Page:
In addition, each local file would document the local taxpayer’s material transfer pricing positions with its foreign affiliates to demonstrate the arm’s-length nature of those positions. The local file would contain this comparable analysis.
The OECD draft also identifies the following issues that countries would have to consider under the proposed guidance:
- Timing — The OECD recommends that countries implement a contemporaneous documentation requirement for both the master and local files. Multinational entities would be responsible for preparing the master file and the local file by the date of the filing of the tax return to the extent that the relevant country-by-country data is available. The documentation would also confirm the arm’s-length nature of the transfer pricing position existing at the time of the filing of the tax return.
- Materiality — The OECD draft recognizes the burden potentially imposed by compliance requirements and recommends the establishment of materiality thresholds that would allow for the documentation of the most important transfer pricing positions. The OECD draft states that such materiality thresholds take into account factors such as the size and nature of the local economy, the group’s relative importance to the local economy, and the size and nature of the local operating entities, in addition to the overall size and nature of the group.
- Document retention — The OECD draft suggests that documentation should be retained for a “reasonable period of time” consistent with the requirements of domestic law at either the parent company or local entity level.
- Frequency of updates — The OECD draft recommends reviewing the factual information in the master and local files on an annual basis, and updating when changes have taken place. To simplify compliance burdens, as long as the operating conditions are unchanged, comparable sets would be refreshed every three years, although the financial results for the comparables would be updated annually.
- Language requirements — The OECD recommends that the master file should be generally be prepared in English and the local file in the local language.
- Penalties — The OECD calls for a “measured approach” to any associated penalty regime with leniency for taxpayers that demonstrate a good faith effort to produce reliable documentation.
- Confidentiality — The OECD calls on countries to maintain confidentiality (e.g., not expose trade secrets).
- Benchmarking — In conducting benchmarking analyses, the OECD recommends that multinational entities should use local comparables over regional comparables, where available.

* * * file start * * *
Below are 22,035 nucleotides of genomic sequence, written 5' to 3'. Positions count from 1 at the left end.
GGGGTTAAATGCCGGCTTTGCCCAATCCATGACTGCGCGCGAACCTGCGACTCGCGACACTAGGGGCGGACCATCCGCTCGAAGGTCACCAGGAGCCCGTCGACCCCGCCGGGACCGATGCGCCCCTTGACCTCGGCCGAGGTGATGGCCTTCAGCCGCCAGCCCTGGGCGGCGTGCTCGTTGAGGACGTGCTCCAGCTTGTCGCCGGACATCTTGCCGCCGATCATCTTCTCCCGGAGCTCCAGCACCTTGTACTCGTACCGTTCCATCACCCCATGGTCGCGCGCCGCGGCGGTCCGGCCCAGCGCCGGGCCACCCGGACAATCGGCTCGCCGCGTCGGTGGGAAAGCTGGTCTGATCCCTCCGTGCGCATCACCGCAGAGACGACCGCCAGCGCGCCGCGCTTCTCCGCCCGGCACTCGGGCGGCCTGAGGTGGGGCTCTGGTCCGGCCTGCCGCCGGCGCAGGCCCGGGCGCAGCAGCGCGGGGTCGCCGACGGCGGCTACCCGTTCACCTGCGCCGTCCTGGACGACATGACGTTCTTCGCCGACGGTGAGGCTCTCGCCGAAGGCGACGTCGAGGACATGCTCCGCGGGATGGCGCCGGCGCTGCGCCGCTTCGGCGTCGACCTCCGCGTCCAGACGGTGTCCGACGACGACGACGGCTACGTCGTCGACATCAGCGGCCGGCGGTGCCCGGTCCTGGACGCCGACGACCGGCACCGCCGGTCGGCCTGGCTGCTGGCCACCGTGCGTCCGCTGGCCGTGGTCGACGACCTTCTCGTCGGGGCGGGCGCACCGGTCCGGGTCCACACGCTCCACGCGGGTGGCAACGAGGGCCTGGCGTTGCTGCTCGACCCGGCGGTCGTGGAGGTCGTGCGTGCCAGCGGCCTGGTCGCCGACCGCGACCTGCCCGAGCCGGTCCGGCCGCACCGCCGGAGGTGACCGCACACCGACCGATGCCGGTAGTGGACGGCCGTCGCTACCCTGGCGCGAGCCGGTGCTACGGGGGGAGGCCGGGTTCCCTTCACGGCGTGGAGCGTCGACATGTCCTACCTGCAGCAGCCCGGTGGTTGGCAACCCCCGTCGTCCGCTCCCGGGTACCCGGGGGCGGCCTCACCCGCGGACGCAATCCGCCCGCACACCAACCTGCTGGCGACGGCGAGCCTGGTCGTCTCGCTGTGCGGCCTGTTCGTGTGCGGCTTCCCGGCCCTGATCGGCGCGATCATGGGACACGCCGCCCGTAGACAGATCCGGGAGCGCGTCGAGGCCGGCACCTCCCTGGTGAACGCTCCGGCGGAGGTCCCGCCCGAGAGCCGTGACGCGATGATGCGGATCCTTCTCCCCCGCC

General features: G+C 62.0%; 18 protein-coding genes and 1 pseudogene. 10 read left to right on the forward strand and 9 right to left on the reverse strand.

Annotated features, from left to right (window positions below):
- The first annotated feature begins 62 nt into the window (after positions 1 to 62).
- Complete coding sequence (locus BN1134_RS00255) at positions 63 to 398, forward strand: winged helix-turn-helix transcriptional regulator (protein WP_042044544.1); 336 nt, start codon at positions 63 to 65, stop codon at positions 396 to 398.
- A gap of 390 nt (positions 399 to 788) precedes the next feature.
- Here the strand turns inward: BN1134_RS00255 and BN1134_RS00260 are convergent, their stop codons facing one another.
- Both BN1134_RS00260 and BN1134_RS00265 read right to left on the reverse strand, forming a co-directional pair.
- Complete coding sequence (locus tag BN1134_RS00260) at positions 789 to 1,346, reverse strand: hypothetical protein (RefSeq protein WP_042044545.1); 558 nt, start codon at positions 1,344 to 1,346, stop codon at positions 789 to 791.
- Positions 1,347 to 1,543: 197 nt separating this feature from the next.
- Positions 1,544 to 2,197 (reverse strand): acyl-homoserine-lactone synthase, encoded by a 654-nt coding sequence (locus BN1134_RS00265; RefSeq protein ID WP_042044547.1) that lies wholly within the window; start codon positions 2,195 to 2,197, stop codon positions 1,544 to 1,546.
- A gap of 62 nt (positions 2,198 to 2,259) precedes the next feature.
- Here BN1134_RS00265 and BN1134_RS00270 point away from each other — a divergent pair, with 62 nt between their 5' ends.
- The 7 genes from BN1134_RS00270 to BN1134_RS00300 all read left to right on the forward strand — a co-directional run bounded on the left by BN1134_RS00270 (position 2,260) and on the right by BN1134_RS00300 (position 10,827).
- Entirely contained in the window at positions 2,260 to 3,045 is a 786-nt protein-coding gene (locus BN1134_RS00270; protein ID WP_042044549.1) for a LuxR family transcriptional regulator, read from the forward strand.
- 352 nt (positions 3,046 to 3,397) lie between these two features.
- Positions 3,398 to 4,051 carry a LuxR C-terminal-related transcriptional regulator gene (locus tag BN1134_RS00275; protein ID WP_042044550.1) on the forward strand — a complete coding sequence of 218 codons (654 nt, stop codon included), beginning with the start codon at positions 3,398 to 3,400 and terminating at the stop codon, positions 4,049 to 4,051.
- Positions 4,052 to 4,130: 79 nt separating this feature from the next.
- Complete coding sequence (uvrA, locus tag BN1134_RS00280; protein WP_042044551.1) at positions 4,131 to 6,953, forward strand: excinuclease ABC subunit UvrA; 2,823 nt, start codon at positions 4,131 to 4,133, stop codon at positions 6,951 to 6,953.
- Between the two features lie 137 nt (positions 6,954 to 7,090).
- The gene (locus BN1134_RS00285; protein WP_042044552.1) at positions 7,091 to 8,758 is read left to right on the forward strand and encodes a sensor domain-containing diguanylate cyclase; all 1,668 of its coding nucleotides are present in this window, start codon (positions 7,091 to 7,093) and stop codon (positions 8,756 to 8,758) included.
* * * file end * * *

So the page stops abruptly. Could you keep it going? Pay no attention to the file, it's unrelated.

One favorable recommendation in the draft guidance would allow companies with stable operating conditions to refresh their comparables sets only every three years. The draft would still require an annual updating of the comparable financials, but the three-year refresh recommendation could be an important step in controlling the costs of documentation.
The OECD draft also contains welcome recommendations on the issue of materiality affecting the compliance obligations of taxpayers, which has on occasions been an issue impacting the scope and administrative burden associated with some Canadian transfer pricing audits.
Canadian taxpayers are already subjected to certain disclosure requirements that are generally aligned with the OECD’s stated objectives of Action 13 of the BEPS Action Plan, notably in the transfer pricing documentation requirements and the filing of forms T106, “Information Return of Non-Arm's Length Transactions with Non-Residents”, and T1134, “Information Return Relating To Controlled and Not-Controlled Foreign Affiliates”. However, the OECD draft clearly contemplates much more detailed disclosures of a taxpayer’s international structure and affairs. In a Canadian context, and assuming Finance follows the same path as the other OECD member states, those additional disclosure requirements will need to be reflected in specific amendments to provisions of the Act and changes to CRA administrative pronouncements in the area of transfer pricing.
With the very likely adoption of increased disclosure requirements in Canada along the lines of the OECD’s country-by-country reporting recommendations, it also remains to be seen how the CRA will gear-up resources to process all this additional “big picture” information and use it in the conduct of Canadian transfer pricing audits. Regardless of Canada’s position on this issue, there will likely be an increase in controversy as tax authorities around the world, effectively competing for the same dollars, will be equipped with information to more efficiently conduct thorough transfer pricing audits.
We can help
Your KPMG adviser can help you assess the potential effect of the OECD’s draft guidance on your business, and to prepare for forthcoming changes to the international tax landscape. For more details on these developments and their potential impact, contact your KPMG adviser or one of the following members of our transfer pricing team:
National Leader, Transfer Pricing and Value Chain Management
Partner, Leader Tax Transparency
Partner, Transfer Pricing Tax
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Information is current to February 3, 2014. The information contained in this TaxNewsFlash-Canada is of a general nature and is not intended to address the circumstances of any particular individual or entity. Although we endeavour to provide accurate and timely information, there can be no guarantee that such information is accurate as of the date it is received or that it will continue to be accurate in the future. No one should act upon such information without appropriate professional advice after a thorough examination of the particular situation. For more information, contact KPMG’s National Tax Centre at 416.777.8500.